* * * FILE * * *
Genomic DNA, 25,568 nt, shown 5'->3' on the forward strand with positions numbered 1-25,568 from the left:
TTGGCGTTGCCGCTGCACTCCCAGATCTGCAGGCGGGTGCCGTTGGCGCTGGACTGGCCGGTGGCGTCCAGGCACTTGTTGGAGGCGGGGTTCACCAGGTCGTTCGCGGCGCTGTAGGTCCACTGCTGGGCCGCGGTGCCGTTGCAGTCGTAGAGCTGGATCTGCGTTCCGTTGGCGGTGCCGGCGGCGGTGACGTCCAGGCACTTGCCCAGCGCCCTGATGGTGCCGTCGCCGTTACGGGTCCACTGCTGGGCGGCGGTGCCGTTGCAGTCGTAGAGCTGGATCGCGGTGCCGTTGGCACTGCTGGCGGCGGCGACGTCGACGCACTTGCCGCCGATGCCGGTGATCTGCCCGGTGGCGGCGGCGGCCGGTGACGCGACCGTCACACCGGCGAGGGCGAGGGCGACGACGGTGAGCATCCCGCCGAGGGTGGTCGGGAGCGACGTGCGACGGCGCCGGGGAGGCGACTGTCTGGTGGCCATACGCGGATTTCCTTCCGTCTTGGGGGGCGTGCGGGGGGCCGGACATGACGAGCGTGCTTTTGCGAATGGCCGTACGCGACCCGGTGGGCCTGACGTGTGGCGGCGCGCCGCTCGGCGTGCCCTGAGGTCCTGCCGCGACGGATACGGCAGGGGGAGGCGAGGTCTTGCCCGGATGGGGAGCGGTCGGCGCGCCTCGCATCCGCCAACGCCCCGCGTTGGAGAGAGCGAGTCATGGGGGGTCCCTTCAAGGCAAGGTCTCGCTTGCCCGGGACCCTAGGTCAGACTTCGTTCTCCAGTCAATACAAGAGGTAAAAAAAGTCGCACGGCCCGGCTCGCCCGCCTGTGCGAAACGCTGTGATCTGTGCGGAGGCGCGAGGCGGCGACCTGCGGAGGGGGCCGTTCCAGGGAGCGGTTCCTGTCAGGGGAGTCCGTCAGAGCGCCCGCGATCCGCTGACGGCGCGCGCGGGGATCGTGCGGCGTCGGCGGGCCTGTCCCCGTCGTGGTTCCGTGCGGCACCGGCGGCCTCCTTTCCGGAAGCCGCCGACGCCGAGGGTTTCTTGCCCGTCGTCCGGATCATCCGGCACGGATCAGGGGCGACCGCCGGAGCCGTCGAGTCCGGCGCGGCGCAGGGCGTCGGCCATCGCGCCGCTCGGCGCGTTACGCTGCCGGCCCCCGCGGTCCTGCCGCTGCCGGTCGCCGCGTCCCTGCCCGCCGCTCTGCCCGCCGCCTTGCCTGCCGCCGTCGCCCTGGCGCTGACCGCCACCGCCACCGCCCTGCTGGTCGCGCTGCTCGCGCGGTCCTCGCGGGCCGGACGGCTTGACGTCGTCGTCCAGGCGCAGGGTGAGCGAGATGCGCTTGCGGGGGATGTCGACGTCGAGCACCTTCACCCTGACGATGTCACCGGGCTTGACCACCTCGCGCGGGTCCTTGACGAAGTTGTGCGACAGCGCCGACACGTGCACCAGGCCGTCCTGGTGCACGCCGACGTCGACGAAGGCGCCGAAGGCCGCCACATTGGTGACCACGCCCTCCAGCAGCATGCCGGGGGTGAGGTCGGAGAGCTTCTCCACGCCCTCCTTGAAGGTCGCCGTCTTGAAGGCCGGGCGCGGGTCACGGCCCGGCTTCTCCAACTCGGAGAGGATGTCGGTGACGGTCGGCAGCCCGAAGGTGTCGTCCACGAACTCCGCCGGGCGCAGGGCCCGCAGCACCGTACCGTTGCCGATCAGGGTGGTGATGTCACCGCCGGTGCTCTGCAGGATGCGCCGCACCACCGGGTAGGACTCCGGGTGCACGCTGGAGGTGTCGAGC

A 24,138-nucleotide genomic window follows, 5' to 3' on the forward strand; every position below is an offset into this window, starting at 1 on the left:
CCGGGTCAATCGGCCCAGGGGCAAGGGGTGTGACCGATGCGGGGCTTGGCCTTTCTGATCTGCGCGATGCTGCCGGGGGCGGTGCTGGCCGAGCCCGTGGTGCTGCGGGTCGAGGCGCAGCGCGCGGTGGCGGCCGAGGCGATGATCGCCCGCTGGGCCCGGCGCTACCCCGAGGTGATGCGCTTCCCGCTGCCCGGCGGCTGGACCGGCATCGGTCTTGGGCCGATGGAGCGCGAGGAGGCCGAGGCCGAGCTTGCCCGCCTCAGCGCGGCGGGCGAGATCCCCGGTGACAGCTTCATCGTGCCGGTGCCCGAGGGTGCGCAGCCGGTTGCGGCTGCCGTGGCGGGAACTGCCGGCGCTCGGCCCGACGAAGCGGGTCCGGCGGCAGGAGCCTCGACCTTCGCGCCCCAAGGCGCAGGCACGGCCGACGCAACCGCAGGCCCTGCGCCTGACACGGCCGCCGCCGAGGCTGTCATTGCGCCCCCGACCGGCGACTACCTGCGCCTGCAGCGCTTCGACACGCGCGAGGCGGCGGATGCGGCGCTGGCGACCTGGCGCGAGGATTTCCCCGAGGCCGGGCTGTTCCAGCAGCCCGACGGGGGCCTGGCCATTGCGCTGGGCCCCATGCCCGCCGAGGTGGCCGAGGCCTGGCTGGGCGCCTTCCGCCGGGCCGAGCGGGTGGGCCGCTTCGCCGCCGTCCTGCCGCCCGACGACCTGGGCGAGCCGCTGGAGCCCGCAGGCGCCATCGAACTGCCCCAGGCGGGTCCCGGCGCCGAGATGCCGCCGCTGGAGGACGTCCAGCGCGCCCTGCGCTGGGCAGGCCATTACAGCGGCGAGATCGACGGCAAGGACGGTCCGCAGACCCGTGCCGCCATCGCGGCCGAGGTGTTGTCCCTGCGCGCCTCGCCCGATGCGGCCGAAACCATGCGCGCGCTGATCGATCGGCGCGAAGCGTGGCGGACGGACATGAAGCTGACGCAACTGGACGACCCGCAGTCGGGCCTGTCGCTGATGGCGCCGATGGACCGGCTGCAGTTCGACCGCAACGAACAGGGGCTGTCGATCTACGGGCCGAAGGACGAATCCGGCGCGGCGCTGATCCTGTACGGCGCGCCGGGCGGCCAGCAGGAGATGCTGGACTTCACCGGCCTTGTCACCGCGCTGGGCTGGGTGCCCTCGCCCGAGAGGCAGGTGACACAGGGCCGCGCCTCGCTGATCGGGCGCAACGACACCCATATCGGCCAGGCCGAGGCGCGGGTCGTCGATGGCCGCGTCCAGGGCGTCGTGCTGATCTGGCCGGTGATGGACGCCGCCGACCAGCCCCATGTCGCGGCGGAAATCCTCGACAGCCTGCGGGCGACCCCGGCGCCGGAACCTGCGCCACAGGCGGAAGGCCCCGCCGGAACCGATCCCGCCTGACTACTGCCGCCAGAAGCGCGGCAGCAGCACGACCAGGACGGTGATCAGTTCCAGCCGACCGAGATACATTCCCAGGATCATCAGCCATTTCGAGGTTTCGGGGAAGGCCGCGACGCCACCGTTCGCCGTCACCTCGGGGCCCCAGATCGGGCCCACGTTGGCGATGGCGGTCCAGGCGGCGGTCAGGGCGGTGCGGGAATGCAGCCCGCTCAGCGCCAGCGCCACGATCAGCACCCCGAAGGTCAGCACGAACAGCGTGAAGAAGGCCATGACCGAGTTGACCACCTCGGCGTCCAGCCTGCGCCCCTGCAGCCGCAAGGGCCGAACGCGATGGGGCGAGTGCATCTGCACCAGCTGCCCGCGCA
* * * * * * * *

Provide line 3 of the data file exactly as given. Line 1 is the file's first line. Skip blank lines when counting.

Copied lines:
A 24,138-nucleotide genomic window follows, 5' to 3' on the forward strand; every position below is an offset into this window, starting at 1 on the left: